An anti-abortion student group at Ball State University is suing university officials alleging free speech and equal protection violations, claiming the university discriminated by declining to allocate student activity fees to group while giving fees to other student-run political organizations.
The Alliance Defending Freedom filed a lawsuit on behalf of Students for Life at Ball State University and three student members — Julia Weis, Renee Harding and Nora Hopf — in the Indiana Southern District Court on Wednesday. The complaint names the Ball State Board of Trustees, President Geoffrey S. Mearns, dean and vice president for student affairs Kay Bales and members of the Student Activity Fee Committee as defendants.
According to the complaint, Students for Life at Ball State — an affiliate of Students for Life of America, a national organization — applied to receive roughly $300 from the pool of mandatory student activity fees to “design and distribute educational resource material for pregnant and parenting students at Ball State University.” The Student Activity Fee Committee denied the request, citing the university’s policy of not funding “(a)ny Organization which engages in activities, advocacy, or speech in order to advance a particular political interest, religious faith, or ideology.” As a result, the organization paid $289.45 to foot the cost of the pro-life materials.
However, according to the complaint, student activity fees were used to fund other political and ideological student organizations, including Feminists for Action, the Secular Student Alliance and Spectrum. Feminists for Action organized a pro-choice rally and lobbied Congress to continue funding Planned Parenthood, while the Secular Student Alliance hosted a “God is Dead” event and Spectrum advocated for “social affirmation of lesbian, gay, bisexual, trans, queer, and questioning lifestyles.”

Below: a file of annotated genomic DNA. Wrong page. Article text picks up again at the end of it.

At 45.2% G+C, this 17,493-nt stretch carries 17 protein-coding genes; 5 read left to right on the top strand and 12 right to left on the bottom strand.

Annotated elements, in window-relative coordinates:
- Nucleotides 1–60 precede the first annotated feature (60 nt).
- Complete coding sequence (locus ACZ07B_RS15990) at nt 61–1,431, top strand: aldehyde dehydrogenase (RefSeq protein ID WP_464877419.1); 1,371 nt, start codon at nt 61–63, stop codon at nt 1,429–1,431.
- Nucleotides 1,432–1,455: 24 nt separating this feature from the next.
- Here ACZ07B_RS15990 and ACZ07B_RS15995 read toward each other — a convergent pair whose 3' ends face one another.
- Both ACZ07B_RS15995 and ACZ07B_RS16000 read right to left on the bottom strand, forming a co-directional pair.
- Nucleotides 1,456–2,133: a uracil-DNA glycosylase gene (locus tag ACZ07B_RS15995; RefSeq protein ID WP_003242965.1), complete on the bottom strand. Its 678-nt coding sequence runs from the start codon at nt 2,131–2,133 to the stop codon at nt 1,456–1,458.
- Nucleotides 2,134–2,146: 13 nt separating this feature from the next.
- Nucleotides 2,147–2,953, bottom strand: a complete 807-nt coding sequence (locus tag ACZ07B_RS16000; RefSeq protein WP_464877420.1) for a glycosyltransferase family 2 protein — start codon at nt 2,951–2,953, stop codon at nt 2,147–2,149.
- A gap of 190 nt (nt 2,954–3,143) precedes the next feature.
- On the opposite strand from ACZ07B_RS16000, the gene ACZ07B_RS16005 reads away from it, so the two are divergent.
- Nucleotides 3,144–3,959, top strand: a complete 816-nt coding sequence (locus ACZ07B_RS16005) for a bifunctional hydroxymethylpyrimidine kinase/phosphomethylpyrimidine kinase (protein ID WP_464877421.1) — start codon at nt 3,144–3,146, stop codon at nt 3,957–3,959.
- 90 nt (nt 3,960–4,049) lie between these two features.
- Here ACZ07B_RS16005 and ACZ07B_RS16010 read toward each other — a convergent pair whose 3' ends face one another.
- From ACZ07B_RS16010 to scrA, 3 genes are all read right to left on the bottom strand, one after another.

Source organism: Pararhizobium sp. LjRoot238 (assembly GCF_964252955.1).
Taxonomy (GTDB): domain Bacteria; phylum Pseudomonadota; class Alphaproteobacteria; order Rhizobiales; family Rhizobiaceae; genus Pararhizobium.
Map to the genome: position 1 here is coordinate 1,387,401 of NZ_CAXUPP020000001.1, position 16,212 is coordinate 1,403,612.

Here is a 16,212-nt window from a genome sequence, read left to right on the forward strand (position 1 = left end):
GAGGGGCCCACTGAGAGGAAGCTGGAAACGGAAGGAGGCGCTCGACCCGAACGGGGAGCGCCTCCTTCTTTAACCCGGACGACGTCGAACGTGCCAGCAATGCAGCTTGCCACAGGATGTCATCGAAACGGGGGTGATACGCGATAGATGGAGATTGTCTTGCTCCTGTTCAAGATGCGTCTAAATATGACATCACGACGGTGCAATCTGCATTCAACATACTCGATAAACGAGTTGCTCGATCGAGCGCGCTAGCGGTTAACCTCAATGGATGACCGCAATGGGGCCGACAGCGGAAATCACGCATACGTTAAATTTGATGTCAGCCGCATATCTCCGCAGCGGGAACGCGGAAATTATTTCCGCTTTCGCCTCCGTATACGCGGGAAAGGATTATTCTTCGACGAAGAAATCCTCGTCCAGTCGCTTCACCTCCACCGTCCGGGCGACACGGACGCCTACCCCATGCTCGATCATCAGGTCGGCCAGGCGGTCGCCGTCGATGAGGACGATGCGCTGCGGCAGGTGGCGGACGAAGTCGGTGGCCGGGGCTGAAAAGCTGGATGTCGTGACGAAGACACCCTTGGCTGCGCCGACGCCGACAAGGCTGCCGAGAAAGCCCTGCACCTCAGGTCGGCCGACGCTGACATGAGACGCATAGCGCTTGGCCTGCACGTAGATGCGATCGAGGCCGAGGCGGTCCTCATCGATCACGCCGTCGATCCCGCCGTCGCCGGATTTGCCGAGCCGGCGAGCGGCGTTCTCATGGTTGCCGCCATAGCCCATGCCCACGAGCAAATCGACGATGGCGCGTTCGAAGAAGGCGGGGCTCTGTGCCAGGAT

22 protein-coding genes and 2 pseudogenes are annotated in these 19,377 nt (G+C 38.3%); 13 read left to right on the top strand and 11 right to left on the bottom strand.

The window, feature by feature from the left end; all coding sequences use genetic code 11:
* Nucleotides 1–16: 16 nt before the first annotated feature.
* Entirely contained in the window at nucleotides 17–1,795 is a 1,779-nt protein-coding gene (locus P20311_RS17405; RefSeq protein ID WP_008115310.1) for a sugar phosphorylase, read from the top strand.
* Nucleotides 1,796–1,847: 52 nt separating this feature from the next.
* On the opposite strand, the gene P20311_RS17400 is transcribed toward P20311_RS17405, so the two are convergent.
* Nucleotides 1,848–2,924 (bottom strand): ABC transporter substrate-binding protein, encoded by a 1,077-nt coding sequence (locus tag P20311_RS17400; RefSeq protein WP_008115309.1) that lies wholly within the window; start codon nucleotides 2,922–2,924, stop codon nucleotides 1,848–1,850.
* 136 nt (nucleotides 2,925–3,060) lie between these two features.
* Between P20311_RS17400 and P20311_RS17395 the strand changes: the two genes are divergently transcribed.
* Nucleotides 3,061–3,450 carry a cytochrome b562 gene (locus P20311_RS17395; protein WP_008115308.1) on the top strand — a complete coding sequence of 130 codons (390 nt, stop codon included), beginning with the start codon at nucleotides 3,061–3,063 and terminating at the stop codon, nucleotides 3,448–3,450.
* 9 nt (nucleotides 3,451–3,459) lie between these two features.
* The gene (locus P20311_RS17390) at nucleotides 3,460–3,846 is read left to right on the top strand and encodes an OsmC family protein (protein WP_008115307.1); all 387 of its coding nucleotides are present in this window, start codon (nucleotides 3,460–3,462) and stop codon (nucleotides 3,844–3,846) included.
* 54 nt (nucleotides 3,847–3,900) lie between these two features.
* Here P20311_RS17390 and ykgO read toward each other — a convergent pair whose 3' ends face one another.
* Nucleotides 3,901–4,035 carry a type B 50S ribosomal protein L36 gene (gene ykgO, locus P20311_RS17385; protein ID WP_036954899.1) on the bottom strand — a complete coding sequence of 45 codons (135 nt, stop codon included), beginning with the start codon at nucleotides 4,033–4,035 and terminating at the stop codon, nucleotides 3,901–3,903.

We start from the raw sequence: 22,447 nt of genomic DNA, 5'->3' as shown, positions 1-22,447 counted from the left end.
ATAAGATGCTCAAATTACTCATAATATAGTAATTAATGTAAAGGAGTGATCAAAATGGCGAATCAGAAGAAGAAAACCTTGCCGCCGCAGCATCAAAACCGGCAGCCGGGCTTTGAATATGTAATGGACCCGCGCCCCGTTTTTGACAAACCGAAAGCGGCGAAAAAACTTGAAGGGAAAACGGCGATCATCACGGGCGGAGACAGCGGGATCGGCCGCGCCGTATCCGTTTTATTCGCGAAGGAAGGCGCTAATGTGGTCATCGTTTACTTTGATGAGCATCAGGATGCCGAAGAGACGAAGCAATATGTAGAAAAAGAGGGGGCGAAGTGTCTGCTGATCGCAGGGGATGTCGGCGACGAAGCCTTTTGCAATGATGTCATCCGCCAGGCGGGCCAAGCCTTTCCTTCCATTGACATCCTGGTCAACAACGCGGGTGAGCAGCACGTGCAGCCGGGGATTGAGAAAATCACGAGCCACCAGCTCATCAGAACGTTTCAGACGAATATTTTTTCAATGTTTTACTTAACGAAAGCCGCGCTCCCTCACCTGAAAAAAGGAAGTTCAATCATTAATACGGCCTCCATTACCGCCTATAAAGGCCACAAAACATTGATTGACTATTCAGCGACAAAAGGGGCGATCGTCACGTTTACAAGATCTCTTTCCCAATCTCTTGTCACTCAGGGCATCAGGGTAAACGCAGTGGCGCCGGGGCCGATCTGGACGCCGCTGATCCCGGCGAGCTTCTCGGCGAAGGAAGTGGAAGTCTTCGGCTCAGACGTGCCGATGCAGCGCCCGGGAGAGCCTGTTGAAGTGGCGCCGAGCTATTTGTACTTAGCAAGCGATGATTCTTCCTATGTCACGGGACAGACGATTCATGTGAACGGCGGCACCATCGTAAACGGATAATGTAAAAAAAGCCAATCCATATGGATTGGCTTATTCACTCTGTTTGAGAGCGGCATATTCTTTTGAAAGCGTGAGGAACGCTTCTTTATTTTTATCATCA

Though neither Students for Life nor the three political groups mentioned in the complaint are included on the list of 12 student organizations that receive direct funding from the Student Activity Committee, those organizations can receive a portion of the student activity fees if they are co-sponsored by one of the 12 core organizations. Students for Life sought the $300 through the Student Government Association, a core organization, which forwarded the request to the committee, leading to the denial.
In addition to claiming free speech and equal protection violations, the student plaintiffs allege they are forced to subsidize views they do not agree with because they are required to pay student activity fees, which were allocated to organizations such as Feminists for Action and the Secular Student Alliance. The plaintiffs also allege the defendants are given “unbridled discretion” to allocate the fees in a manner that is not viewpoint neutral.
“Ball State University says it pledges to ‘value the intrinsic worth of every member of the community,’ but its student government is playing favorites and stifling free speech,” Kristan Hawkins, president of Students for Life of America, said in a Wednesday statement. “If BSU wants to respect every member of its community, it will give Students for Life, along with other groups, equal footing. We support the free speech rights of all students, encourage the open exchange of ideas, and ask that the rights of pro-life students be respected as their peers’ rights are.”
Ball State did not respond to a request for comment on the allegations in the complaint, which seeks a declaratory judgment that the plaintiffs’ First and 14th Amendment rights were violated. The three students and Students for Life also seek an injunction to prevent university officials “from enforcing the Student Activity Fee Policy and the portions of the Student Organization Handbook challenged in this complaint.” Finally, the complaint seeks $289.45 in compensatory damages, as well as nominal damages and attorney fees.
The case of Students for Life at Ball State University, et al. v. Rick Hall, et al., 1:18-cv-1799, has been assigned to Senior Judge Sarah Evans Barker and referred to Magistrate Tim Baker.